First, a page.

All this might not have made me jump ship GW’s ship if not for the other big catalyst which was discovering a whole world of other gaming options through Twitter. The big change came when I discovered Spartan Games, and their games Firestorm Armada and Dystopian Wars. These games caught my imagination in a way that nothing from GW has for a while, especially after seeing both the quality and the reasonable prices of the models.
But it’s not just the fact that the models were cheaper it’s the fact that these other companies like Spartan, Mantic and Privateer Press don’t seem to be out to take the customer for every penny like GW seem to be these days. It’s not just that the stuff is cheaper, it’s that there doesn’t seem to be the same compulsion to buy so much of it to have a ‘good’ or even game legal army.
I have never been one of the people who begrudged GW their desire to make a profit, or for actually behaving like a business. Nor, up to now have I never set much store in the myth that GW was once so very much better but one day decided to metamorphosis into a heartless corporation. That said, these days they do increasing act like a company that is just after my money, making the jocular, matey public persona the company tries to project seem more and more like condescension. In contrast the other companies I’ve discovered seem so much more engaged with their customers, with proper customer web forums where game designers, such as Spartan Games’ ‘Spartan Neil’, actually post answers to questions and respond to comments. Mantic Games is even holding a public beta for their new rule set that anyone can download for free. These are companies that seem to be making the effort.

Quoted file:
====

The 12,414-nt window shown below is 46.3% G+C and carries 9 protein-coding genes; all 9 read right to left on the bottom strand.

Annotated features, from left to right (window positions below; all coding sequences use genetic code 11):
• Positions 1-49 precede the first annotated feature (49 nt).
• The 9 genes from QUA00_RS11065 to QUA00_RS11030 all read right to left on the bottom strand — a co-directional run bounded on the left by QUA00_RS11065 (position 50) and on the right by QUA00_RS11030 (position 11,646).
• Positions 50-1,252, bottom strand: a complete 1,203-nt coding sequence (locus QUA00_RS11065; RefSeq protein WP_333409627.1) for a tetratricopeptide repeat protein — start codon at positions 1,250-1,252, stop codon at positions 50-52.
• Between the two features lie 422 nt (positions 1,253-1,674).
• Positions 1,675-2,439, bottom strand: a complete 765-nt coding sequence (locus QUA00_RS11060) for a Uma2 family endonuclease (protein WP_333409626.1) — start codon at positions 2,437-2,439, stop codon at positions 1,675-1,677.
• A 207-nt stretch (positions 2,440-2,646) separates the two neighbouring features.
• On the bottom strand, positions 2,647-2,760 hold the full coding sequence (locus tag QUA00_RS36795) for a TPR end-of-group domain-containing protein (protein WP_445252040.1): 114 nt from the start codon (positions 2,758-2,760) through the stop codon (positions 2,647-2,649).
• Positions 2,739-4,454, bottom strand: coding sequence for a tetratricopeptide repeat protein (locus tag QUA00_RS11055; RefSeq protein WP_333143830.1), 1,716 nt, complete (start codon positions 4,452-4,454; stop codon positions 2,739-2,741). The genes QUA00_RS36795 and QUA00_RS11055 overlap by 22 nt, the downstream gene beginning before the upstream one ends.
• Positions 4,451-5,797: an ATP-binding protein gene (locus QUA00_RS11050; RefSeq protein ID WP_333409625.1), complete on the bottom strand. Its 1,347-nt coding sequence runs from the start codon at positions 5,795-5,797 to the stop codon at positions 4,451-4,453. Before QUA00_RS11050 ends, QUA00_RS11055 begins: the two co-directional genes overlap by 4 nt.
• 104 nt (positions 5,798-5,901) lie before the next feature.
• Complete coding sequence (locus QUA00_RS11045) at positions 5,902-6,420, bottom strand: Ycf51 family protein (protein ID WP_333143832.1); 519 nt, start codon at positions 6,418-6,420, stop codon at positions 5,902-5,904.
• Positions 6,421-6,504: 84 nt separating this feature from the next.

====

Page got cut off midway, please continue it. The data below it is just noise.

For many years, GW has ‘been’ the wargaming hobby, so much so that many people like me were barely aware that other games existed. But like a lot of people who pioneer industries, they might yet be supplanted by people who came in later but do it better.
I haven’t suddenly turned against GW. I’m not going to throw my stuff out the window. I will sell a few things on eBay now I know I will never use them, but I will keep my Brazen Angels and have even worked out how to round them out to a nice, even 2000 points. I have no desire to slam them or declare that they are the enemy of all that is good and pure (because that of course, is News International). But they are not for me anymore. I don’t plan on buying anything from them on a regular basis ever again (unless they release something absolutely extraordinary). For now, I’m just going to enjoy painting my Spartan Games ships and then maybe I’ll try a few of Privateer Press’ ‘warjack’ models. The urge to collect every different variation of Space Marine is broken for ever.
It feels rather like a clean slate to explore the things that appeal to me now. It means learning new rules and finding new opponents but it’s nice to be able to try new things and escape some of the emotional baggage of twenty plus years in the same hobby.
Plus I get to paint some absolutely awesome steampunk battleship models. This pleases me.